What’s on at the Collingwood Museum

March 10, 2022

Long before Collingwood was the outdoor lifestyle capital of Ontario, the town was the shipbuilding capital of Ontario. For over 100 years, hulls, military vessels and freighters were built in a variety of shipyards lining Collingwood Harbour and Georgian Bay. The shipyards brought workers and prosperity to the town, and as the town flourished stately buildings and properties were developed that today still stand the test of time.

Nowhere is Collingwood’s storied history captured, preserved and re-told better than at the Collingwood Museum, located within an impressive reconstruction of the 1873 train station that used to service the town. The museum overlooks beautiful Georgian Bay, making itself both a spectacular place to visit for the stories told and the scenic panoramas. The museum documents Collingwood’s unique shipbuilding heritage, as well as the entrepreneurs, personalities and local legends that helped shape what this wonderful town is today.

Popular exhibits in the museum include a razor-sharp bill from a sawtooth shark and a twisted piece of metal recovered from the Halifax explosion. Also on display are paintings by local artists who trained under Canada’s famous Group of Seven.

As you tour through the museum, you’ll experience Collingwood’s impressive shipbuilding legacy and witness vintage film of a ship being side launched into Collingwood Harbour. There are also models of Collingwood’s most famously constructed ships including the Chi-Cheemaun, the passenger ferry that is still in operation today transporting people and their vehicles on Lake Huron between Tobermory on the Bruce Peninsula and South Baymouth on Manitoulin Island.

The museum is open from 10:00 a.m. to 3:00 p.m. Tuesday through Saturday and visitors can enjoy a self-guided tour that lasts approximately 45 minutes in duration. While there isn’t a cost to get through the door, the museum suggests a donation of $4 per person, which goes towards keeping the museum afloat.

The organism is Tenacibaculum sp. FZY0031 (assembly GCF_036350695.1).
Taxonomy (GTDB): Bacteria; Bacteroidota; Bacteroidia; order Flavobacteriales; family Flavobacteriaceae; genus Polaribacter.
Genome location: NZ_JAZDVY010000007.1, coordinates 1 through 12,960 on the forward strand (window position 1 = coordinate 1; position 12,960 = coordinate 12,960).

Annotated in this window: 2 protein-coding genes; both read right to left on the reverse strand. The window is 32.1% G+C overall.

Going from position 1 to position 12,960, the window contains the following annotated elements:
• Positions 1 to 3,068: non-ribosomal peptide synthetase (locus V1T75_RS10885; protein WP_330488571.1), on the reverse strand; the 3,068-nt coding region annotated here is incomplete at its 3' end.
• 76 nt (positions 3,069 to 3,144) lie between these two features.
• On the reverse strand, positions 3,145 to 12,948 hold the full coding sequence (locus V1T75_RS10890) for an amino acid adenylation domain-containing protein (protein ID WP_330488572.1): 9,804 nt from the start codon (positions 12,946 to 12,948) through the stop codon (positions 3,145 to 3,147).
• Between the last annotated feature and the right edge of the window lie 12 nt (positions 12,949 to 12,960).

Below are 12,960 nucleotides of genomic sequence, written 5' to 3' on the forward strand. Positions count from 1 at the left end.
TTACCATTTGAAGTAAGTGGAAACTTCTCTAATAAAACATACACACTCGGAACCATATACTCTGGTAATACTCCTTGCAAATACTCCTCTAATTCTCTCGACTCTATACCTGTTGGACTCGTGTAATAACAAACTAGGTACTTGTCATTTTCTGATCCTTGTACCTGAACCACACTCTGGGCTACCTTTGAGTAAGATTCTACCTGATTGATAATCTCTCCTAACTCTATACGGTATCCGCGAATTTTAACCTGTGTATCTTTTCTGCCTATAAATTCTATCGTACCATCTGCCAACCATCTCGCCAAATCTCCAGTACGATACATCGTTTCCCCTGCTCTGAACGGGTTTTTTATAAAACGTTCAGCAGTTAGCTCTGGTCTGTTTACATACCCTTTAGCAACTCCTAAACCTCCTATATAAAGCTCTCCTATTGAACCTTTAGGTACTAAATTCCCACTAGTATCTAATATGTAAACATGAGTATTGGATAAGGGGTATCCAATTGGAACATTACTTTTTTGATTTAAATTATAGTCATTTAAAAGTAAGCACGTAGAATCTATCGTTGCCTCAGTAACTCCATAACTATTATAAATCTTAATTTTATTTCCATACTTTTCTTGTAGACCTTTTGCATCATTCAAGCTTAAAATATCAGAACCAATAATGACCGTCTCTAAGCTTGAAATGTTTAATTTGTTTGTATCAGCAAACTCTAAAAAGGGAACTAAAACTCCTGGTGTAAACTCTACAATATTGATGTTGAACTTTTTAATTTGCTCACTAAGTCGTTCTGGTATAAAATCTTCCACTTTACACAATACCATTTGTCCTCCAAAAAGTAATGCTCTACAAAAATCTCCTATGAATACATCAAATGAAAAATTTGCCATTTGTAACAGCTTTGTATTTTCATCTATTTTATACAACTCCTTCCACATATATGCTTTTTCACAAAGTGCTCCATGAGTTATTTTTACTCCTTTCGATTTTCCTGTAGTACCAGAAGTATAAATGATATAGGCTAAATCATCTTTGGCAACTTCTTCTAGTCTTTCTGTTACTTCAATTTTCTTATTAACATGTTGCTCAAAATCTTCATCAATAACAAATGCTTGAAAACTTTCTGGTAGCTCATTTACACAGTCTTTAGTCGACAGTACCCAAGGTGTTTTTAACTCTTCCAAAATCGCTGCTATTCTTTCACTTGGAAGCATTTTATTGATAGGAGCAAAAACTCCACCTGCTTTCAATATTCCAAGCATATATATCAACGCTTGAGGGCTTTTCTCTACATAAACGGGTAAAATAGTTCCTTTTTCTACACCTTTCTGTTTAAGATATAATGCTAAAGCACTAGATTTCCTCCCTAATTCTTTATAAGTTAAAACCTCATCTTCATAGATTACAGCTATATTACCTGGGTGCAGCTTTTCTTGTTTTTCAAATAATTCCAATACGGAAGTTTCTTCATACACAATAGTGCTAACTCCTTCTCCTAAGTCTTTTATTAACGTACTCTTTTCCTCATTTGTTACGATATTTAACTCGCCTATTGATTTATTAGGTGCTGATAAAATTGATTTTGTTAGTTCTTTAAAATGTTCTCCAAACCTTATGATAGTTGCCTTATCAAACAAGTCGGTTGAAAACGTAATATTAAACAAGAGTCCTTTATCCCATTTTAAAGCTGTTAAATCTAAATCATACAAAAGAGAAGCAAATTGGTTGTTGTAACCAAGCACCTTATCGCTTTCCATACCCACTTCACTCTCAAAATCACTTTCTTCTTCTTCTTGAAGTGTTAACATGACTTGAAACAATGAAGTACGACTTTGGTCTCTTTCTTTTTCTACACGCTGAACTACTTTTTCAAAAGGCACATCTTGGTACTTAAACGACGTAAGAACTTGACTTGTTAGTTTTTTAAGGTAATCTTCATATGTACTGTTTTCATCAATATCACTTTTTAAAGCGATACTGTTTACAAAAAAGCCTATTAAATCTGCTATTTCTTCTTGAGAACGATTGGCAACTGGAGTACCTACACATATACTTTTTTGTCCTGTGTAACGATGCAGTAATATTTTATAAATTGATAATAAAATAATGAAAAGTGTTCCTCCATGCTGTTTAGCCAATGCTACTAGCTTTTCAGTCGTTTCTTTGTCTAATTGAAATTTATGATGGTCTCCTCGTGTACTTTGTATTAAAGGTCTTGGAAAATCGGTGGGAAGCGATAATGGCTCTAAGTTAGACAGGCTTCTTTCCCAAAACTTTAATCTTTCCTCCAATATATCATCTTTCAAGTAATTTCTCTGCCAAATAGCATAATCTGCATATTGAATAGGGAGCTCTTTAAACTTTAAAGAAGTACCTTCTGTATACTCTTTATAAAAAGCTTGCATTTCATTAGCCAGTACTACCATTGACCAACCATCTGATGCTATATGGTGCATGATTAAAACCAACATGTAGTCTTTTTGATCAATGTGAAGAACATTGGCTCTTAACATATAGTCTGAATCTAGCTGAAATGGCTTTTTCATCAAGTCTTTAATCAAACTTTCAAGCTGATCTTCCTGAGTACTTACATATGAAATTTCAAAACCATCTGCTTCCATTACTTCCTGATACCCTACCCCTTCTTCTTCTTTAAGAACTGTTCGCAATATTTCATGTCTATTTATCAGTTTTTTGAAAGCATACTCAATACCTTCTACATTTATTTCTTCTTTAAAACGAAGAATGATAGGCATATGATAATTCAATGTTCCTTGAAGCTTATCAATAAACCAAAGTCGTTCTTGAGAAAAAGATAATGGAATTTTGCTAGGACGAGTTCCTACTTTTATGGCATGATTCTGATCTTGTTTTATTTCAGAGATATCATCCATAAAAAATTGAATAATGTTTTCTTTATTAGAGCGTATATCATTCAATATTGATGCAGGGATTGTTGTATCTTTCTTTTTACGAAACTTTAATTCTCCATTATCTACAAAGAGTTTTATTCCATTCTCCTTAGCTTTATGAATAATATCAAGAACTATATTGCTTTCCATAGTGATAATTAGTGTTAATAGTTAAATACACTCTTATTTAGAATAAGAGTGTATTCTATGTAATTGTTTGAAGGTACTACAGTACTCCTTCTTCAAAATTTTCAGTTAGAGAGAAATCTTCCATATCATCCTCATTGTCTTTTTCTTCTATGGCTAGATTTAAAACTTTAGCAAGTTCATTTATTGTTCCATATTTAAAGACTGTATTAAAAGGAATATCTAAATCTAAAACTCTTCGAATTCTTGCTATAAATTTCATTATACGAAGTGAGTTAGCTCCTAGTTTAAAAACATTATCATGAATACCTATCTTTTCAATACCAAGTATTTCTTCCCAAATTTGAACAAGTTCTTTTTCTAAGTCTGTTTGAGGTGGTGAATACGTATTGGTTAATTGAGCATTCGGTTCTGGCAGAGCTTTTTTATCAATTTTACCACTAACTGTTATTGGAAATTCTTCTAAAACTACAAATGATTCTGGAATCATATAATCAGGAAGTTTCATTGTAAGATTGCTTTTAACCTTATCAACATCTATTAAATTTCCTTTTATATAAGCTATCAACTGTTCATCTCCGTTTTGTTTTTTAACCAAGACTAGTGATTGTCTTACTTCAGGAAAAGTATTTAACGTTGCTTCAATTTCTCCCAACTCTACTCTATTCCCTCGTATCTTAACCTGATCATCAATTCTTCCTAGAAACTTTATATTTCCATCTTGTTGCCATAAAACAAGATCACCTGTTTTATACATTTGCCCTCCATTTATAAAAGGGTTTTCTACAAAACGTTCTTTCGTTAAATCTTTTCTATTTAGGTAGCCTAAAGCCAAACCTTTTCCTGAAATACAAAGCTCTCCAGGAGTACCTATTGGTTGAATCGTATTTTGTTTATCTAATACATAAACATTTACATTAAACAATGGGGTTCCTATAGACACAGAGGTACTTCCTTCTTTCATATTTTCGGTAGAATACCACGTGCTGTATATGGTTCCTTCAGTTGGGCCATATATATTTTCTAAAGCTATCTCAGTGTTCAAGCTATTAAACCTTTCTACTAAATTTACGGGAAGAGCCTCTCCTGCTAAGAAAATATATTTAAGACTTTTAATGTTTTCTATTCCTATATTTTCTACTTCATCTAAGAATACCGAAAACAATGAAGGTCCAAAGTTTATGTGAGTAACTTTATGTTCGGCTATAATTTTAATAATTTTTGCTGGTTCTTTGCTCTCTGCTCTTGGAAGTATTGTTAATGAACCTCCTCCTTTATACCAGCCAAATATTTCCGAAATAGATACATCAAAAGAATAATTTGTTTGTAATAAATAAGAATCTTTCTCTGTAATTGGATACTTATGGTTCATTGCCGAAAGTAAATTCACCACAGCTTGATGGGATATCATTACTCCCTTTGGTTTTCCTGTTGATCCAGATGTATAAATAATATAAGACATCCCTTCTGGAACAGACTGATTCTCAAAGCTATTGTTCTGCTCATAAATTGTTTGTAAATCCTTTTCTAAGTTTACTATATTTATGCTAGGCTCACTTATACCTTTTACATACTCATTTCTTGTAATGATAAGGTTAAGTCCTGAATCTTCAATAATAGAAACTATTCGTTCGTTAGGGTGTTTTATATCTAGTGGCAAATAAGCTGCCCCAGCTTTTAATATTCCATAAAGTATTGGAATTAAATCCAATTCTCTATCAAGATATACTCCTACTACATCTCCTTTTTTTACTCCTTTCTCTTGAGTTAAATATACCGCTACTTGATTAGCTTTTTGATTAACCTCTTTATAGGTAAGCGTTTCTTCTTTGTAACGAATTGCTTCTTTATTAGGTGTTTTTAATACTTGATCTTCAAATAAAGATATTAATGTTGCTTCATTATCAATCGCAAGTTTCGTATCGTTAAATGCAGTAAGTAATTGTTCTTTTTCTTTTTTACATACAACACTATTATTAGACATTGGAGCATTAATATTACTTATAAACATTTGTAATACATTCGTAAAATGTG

The institution’s reach extends far beyond its St. Paul Street location. Collingwood Museum has also authored a series of heritage walks so residents and visitors alike can connect with the town’s colourful past and learn more about what makes Collingwood the heritage-rich and picturesque town it is today.

The Downtown Heritage Walk is approximately one kilometre in length and takes about 20 minutes to complete. During the walk, you’ll be directed to over 20 heritage properties and learn about their exciting past and how they came to be. Landmarks visited include the Market Building/Town Hall, the Grand Central Hotel, the Callary Block, the Temple Building and the distinctive Nettleton and Best’s Liquor Store.

The West Heritage Walk is approximately three kilometres in length and takes about one hour to complete. This walk takes you through the residential area to the west of Hurontario Street and introduces you to the many homes constructed by prominent Collingwood businessmen. Most of the homes are built in the Queen Anne revival style and showcase the incredible amount of ornamentation and detail symbolic of the age.

The East Heritage Walk is also approximately three kilometres in length and takes about one hour to complete. This walk introduces you to awe-inspiring railway stations, grand hotels and a selection of impressive residential structures. Notable landmarks explored include the grand Charles Stephens House, the stately Tremont House, the classic White Gate home and the charming Victoria Terrace.

Although Collingwood Museum definitely has a foot in the past, it also has a foot on solid ground in the present. Proof of this is the museum’s creative Stories From Another Day podcast, a vivid journey through Collingwood’s past to encounter the people, stories and events that transformed Collingwood into the Ontario landmark it is today. Narrated by Ken Maher, pastor at Christ our Hope Lutheran Church, the podcast revisits over 160 years of triumphs and tragedies, exciting developments and unfortunate disasters that have shaped the Collingwood of today.

Another progressive offering curated by Collingwood Museum is its inventive and informative virtual shipbuilding tour. Through this tour, you can explore the town’s vibrant shipbuilding heritage with over 100 photos, detailed text and the narration of Hulls on Hurontario: Collingwood’s Maritime Legacy.

Whatever your connection with Collingwood, the Collingwood Museum is your conduit to deepening that connection and getting more out of the places and landmarks that call this beautiful town home.